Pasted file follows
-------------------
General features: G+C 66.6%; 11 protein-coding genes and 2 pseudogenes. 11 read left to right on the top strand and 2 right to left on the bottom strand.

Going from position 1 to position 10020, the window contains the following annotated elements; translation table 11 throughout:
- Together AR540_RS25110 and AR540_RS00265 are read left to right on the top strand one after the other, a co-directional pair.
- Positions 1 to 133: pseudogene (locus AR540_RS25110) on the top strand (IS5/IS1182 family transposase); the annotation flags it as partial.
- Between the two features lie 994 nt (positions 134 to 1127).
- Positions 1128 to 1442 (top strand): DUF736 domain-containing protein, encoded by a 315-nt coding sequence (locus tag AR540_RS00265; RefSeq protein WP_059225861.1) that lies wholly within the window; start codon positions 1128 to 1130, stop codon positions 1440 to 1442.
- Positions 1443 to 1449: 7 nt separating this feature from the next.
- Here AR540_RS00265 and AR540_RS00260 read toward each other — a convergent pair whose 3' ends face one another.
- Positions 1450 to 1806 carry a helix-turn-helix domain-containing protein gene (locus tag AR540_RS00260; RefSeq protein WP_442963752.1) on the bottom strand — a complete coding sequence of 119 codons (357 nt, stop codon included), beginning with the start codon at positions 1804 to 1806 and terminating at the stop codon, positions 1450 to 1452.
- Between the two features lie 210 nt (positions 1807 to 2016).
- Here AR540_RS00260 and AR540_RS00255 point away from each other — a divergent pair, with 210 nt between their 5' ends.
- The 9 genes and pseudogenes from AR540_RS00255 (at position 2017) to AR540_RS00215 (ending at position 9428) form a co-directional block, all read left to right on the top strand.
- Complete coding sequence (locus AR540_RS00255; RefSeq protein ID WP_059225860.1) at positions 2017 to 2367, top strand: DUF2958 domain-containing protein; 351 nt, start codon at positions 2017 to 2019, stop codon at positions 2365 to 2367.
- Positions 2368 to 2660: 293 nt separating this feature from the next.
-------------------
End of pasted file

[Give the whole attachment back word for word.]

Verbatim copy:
General features: G+C 66.6%; 11 protein-coding genes and 2 pseudogenes. 11 read left to right on the top strand and 2 right to left on the bottom strand.

Going from position 1 to position 10020, the window contains the following annotated elements; translation table 11 throughout:
- Together AR540_RS25110 and AR540_RS00265 are read left to right on the top strand one after the other, a co-directional pair.
- Positions 1 to 133: pseudogene (locus AR540_RS25110) on the top strand (IS5/IS1182 family transposase); the annotation flags it as partial.
- Between the two features lie 994 nt (positions 134 to 1127).
- Positions 1128 to 1442 (top strand): DUF736 domain-containing protein, encoded by a 315-nt coding sequence (locus tag AR540_RS00265; RefSeq protein WP_059225861.1) that lies wholly within the window; start codon positions 1128 to 1130, stop codon positions 1440 to 1442.
- Positions 1443 to 1449: 7 nt separating this feature from the next.
- Here AR540_RS00265 and AR540_RS00260 read toward each other — a convergent pair whose 3' ends face one another.
- Positions 1450 to 1806 carry a helix-turn-helix domain-containing protein gene (locus tag AR540_RS00260; RefSeq protein WP_442963752.1) on the bottom strand — a complete coding sequence of 119 codons (357 nt, stop codon included), beginning with the start codon at positions 1804 to 1806 and terminating at the stop codon, positions 1450 to 1452.
- Between the two features lie 210 nt (positions 1807 to 2016).
- Here AR540_RS00260 and AR540_RS00255 point away from each other — a divergent pair, with 210 nt between their 5' ends.
- The 9 genes and pseudogenes from AR540_RS00255 (at position 2017) to AR540_RS00215 (ending at position 9428) form a co-directional block, all read left to right on the top strand.
- Complete coding sequence (locus AR540_RS00255; RefSeq protein ID WP_059225860.1) at positions 2017 to 2367, top strand: DUF2958 domain-containing protein; 351 nt, start codon at positions 2017 to 2019, stop codon at positions 2365 to 2367.
- Positions 2368 to 2660: 293 nt separating this feature from the next.